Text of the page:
The fact that a major component of the book is polemic in nature means much of the discussion around the book will not be about plot or setting but rather about the argument the author sets forth. I don't agree with Grossman's premise or conclusions but I do admire how well he states his case throughout the entire book, not only in those portions that might feel a bit preachy. I've read in an interview Grossman did about The Magicians that he feels that Rowling lets her characters solve their problems, rather than resting on divine intervention like the characters of Lewis's works. This is reflected in how he handles the world of each, though I would argue that this is not the case, especially in light of how Rowling's series ended. I think it does explain why he is so much rougher on Lewis.

Anyone looking for a dark story that questions the assumptions and underlying principles of those that are not so dark should really enjoy this book. Any parent that picks it up for their young one because they hear it compared to Harry Potter is in for a rude surprise. Those looking for a fun little escape from the real world wont find it here, though things are so grim at times they may find the real world a bit of a relief after the weight of Grossman's. The Magicians held my attention and I was impressed with Grossman's ability, unfortunately at the same time I was a bit disappointed with how he used that ability. With something this subjective your mileage may vary, and since release The Magicians has hit number nine on the New York Times best sellers list.

Viking set up a number of web sites to support the release of The Magicians. This is not so much about the book itself but will be of interest to readers and I think is an interesting development for book lovers in general. There are four sites TheMagiciansBook.com is a normal promotional site with information on the book. ChristopherPlover.com brings to life the fictional author of the Fillory books. Brakebills of course has a site, obfuscated just like the school itself. Finally there is Embers Tomb a wealth of Fillory related information. The Fillory and Plover sites come across as very genuine and will probably snag a reader or two into some level of confusion. The Brakebills site is a bit too over the top to be taken seriously but then again, with real news sites quoting The Onion and the occasional uproar I see over humor sites like Objective Ministries there probably will be some who think it is a real school.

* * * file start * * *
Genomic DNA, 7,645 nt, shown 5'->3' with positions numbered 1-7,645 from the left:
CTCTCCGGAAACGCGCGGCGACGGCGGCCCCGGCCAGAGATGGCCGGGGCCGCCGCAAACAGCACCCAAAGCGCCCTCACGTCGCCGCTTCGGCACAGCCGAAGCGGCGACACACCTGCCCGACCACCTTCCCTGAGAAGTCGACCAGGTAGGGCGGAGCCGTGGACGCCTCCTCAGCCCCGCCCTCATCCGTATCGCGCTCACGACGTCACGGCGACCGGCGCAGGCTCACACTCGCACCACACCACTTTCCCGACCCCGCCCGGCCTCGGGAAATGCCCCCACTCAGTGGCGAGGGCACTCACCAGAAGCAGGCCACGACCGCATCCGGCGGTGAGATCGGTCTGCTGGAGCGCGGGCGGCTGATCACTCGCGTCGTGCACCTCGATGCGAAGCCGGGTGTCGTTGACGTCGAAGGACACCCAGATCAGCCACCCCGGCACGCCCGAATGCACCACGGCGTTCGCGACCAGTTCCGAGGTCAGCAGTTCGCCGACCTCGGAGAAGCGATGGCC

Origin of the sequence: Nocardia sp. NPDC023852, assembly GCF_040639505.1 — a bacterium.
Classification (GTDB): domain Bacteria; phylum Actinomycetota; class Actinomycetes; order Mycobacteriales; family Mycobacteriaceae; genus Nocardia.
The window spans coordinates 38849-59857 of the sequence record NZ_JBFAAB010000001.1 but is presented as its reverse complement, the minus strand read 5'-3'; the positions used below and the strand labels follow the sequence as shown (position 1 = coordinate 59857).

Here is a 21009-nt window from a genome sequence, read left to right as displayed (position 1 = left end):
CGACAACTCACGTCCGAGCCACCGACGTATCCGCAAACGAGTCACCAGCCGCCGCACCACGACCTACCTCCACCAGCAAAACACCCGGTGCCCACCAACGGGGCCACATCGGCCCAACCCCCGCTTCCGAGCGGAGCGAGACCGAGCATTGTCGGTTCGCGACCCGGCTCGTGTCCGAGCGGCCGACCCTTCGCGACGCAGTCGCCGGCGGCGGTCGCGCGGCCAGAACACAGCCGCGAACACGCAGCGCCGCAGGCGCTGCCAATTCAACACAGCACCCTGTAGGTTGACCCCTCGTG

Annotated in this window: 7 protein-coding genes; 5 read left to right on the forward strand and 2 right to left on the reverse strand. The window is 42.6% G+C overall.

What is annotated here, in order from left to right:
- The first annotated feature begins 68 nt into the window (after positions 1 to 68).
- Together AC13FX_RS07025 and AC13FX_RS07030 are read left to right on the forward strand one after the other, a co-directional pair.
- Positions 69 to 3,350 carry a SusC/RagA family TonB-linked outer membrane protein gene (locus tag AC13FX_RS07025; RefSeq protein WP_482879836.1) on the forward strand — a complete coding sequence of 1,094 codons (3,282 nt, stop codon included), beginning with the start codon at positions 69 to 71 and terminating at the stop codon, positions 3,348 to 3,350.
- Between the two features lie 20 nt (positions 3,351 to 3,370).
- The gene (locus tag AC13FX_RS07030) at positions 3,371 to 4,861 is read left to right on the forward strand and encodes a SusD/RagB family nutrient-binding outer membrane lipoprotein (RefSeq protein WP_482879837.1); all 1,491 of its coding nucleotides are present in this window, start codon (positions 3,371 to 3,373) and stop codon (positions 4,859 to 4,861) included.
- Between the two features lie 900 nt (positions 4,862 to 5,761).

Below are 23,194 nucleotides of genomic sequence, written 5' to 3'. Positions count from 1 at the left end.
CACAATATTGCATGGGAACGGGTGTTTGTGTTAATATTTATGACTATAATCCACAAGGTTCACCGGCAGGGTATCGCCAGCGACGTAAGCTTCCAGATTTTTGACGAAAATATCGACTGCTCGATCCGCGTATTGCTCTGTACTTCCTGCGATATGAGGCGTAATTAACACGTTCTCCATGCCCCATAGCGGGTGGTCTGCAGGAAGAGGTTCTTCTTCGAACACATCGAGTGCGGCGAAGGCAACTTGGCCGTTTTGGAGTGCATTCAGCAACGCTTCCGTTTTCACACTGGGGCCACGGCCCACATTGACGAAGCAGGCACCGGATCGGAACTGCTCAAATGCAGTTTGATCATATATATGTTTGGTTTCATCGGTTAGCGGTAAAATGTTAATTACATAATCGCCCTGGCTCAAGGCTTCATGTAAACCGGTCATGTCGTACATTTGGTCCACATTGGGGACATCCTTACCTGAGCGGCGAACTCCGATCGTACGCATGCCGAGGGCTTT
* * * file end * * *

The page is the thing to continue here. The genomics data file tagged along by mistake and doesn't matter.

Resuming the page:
You can purchase The Magicians from amazon.com. Slashdot welcomes readers' book reviews -- to see your own review here, read the book review guidelines, then visit the submission page.


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The Magicians

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  • Re:Frosty weather (Score:3, Insightful)

    by Ethanol-fueled ( 1125189 ) * on Tuesday September 08, 2009 @02:20PM (#29354491) Homepage Journal
    No, Harry Potter books are chock full of thinly-veiled homosexual metaphor. C.S. Lewis is chock full of thinly-veiled Christian metaphor.

    My guess is that the protagonists will stick the magic wooden staff of GapenHolen up their asses and then self-flagellate themselves to death before the evil Crusaders of Cok beat them to it. Larry Craig will make a guest appearance as the Scoutmaster.
  • Will it Blend? (Score:2, Insightful)

    by Microlith ( 54737 ) on Tuesday September 08, 2009 @02:38PM (#29354771)

    I don't think it's indicative of people wanting to mash things together, so much as finding it amusing when someone sticks every day objects (and sometimes expensive ones) into a blender and records the destruction that ensues.

    Sames as the guys on youtube who stick shit in microwaves for extended periods of time to see what happens. It's purely the destructive impulse being satisfied.

  • Gritty realism? (Score:3, Insightful)

    by Aladrin ( 926209 ) on Tuesday September 08, 2009 @02:45PM (#29354859)